How retro can you get.
It's taken us a while, and a not inconsiderable amount of head-scratching, but we've finally come up with a design for the Low Orbit Helium Assisted Navigator (LOHAN) launch platform. Click here for a bigger version of the LOHAN graphic Those of you who've been following LOHAN will recall the invitation to our beloved readers …
How retro can you get.
Shouldn't you test one to destruction first to see what loads it can bear.
Tried, tested and (IMO) rather pretty retro.
I'll go with that.
For the most ambitious use of a flying truss look up the (never flown) Slingsby CAMCO "V-Liner"
What's the likelihood of that beam actually being horizontal when attached to two ballons?
Good to see that pipe-smoking hasn't died out among the boffin fraternity.
Was wondering about that too. Seems like there would be a significant risk of this rig going more vertical than horizontal.
Yep. And I hope the batteries etc are heavy enough to make sure the launch trajectory (assuming a horizontal beam) is up, not down. If not, it could use a stiff vertical stick at each end of the beam before attachment of the balloon string.
A technical question: will the lass appear in gold lamè?
First thing I thought about when I saw the rig. The odds that the 2 balloons are filled exactly the same, have exactly the same leakage, exposure to gusts of air etc etc are virtually zero, so there needs to be some sort of harnessing structure between balloons and platform to keep the platform upright. Of course that might defeat the point of the design, which is to have some clear space directly above the platform to allow for the launch....
Out of interest: What happens if the parachutes fail to deploy?
LOHAN's truss is looking spectacular.
As others have pointed out, this will likely end up vertical if not stabilised. I suggest a string from each end going to a single weight so it forms an inverted triangle with the beam at the top, and the weight at the centre at the bottom. The weight could be useful stuff like batteries.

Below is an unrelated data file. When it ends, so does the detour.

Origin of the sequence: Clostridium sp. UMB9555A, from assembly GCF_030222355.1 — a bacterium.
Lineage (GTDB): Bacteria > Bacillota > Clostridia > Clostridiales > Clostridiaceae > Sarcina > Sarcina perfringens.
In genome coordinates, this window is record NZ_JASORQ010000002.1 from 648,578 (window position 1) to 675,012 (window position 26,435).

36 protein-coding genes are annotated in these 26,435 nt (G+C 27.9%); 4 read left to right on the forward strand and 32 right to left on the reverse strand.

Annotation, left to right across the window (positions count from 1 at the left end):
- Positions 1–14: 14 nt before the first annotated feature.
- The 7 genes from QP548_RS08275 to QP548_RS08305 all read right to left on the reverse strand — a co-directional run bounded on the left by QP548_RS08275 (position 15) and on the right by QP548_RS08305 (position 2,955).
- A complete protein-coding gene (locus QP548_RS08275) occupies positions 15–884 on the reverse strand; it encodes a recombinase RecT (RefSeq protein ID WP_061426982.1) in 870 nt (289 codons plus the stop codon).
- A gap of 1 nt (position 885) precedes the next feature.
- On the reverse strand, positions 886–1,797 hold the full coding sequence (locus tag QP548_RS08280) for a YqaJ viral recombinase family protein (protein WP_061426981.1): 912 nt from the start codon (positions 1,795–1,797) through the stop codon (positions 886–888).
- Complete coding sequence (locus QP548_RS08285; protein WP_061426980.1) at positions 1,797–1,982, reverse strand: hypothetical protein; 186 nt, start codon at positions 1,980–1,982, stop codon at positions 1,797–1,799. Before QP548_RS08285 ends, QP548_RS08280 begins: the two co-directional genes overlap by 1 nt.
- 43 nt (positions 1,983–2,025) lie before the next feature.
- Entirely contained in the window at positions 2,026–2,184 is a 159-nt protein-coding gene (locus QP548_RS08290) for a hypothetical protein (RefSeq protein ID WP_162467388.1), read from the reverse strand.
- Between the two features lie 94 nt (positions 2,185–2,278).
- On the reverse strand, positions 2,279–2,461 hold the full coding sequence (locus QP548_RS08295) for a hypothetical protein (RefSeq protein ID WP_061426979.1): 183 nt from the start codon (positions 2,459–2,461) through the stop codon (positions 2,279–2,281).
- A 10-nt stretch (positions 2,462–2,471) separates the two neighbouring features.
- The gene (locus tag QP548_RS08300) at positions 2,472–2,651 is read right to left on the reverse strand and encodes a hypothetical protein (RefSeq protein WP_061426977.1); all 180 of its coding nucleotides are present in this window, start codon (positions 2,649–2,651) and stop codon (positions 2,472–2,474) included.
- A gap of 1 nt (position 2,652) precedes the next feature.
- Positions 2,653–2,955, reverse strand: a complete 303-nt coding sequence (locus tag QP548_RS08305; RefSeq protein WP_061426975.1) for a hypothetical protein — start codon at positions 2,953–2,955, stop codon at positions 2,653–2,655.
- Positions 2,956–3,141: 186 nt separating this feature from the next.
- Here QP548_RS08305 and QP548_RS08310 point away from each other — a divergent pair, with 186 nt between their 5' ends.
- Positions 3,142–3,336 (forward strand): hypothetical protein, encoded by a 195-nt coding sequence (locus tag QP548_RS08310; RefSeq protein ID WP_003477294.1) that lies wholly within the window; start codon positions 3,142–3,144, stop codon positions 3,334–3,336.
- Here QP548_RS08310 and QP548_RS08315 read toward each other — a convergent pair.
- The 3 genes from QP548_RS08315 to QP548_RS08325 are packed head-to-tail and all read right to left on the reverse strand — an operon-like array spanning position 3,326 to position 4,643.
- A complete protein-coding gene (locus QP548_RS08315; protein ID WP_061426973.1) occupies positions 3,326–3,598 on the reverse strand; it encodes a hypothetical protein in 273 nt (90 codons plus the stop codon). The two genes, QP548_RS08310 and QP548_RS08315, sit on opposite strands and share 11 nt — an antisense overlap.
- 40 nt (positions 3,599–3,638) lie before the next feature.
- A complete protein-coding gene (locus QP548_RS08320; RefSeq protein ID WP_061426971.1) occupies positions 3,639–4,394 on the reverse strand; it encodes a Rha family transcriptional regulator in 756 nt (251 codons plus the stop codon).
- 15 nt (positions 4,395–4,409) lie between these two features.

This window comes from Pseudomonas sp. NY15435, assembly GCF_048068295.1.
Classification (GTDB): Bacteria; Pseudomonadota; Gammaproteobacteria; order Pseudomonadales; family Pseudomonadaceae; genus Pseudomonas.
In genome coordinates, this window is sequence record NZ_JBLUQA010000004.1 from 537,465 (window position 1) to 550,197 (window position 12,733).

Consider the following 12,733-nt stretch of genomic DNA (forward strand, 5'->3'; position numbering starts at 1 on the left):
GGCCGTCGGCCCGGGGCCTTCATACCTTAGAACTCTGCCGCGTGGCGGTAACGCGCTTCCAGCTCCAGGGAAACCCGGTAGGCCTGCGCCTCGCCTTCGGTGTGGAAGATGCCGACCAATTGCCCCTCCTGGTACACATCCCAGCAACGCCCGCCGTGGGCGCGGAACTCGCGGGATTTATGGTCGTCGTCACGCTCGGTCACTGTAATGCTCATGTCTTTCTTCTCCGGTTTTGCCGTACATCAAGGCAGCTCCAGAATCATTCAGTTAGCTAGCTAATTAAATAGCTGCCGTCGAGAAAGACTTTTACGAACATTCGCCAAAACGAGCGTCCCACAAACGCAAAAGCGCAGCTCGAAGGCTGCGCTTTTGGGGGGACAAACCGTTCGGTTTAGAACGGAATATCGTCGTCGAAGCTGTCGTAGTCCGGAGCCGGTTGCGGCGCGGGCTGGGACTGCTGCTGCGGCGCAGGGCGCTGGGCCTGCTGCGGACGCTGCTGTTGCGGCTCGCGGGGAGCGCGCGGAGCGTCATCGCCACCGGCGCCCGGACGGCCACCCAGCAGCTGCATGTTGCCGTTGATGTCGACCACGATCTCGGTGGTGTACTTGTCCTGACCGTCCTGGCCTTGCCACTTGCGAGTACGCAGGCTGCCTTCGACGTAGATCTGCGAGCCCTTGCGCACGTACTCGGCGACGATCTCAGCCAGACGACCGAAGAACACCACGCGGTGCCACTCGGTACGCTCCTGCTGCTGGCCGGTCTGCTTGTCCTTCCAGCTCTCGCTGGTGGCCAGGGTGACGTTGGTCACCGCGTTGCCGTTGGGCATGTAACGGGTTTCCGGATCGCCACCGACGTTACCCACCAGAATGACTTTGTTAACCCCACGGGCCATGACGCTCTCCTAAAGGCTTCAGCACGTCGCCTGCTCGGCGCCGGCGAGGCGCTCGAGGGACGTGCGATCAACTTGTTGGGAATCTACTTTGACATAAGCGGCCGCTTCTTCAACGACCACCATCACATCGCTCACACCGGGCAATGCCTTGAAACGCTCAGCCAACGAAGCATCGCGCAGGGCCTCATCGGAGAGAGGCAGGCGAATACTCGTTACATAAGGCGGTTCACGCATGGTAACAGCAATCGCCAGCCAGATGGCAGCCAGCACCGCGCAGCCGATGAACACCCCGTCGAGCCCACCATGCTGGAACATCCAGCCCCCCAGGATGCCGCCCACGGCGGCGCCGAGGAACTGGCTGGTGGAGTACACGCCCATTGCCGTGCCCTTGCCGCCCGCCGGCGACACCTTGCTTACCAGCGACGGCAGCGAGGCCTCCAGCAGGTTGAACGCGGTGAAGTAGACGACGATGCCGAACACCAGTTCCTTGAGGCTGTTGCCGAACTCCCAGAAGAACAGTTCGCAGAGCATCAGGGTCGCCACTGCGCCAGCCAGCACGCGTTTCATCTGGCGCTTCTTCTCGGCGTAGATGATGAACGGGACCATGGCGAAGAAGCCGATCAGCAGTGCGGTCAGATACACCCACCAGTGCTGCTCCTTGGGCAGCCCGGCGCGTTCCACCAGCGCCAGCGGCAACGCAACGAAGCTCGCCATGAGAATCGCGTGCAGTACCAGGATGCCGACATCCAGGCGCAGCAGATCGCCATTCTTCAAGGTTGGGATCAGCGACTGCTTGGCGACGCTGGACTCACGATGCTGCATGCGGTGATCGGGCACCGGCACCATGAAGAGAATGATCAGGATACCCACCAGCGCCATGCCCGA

Yup, makes sense. Let's see what happens with the test flight.
Two imbalanced balloons would still tend to put it off the horizontal to some degree - whereas if you do your rigid triangle and take the (long) strings from each end of the beam up to a single balloon, then it can't help but be properly level.
I imagine the Reg team are planning two balloons instead of one in the hope of avoiding the spinning that plagued PARIS. How do they get horizontal AND not spinning?
Yes, but that would be in keeping with the character of the project, having a bad attitude.
Giving you a single balloon inconveniently positioned immediately above the launch platform. Which is the original problem that the whole "two ballons and a long truss" concept, giving a gap between them to launch through, was created to resolve......
> I suggest a string from each end going to a single weight so it forms an inverted triangle.
Nice. This would also be easily adjustable; you could make the strings longer or shorter to provide different amounts of leverage as required.
Would the weight swing around appreciably in such a set-up though? Maybe a fixed pole instead?
A single truss will not stay horizontal. A triangular structure with the weight of the battery at the lowest point will be needed. Vulture 2 may have to go through the top horizontal truss, or a rail attached to the side of it.
Would keeping the current layout but adding a string from each end to the other balloon work? I think that is stable from a "keeping the beam horizonal" point of view. Obviously it means the strings cross above the middle of the beam but from the pictures it looks like the launch is not vertical but slightly off to the side so should miss the strings. If the picture is misleading then, no, this method would just add something extra to crash into ...
> this will likely end up vertical
This might be massively over-complex, but here goes...
If your central weight (batteries etc.) can slide along the truss, you can then attach the cable from each balloon to that sliding mass.
Thus if one balloon supplies more lift than the other, the CoG of the truss will move towards it, reducing the turning moment. That will go some way towards stabilising the whole thing.
Of course, moving parts are always the weak point of any design, so the probability of terminal fuckup is quite high. But this is the best I can come up with on a single pint...
In my brevity, I missed out a bit that might not be as obvious as I had originally thought...
> you can then attach the cable from each balloon to that sliding mass.
These cables must pass under pulleys at the ends of the truss, of course.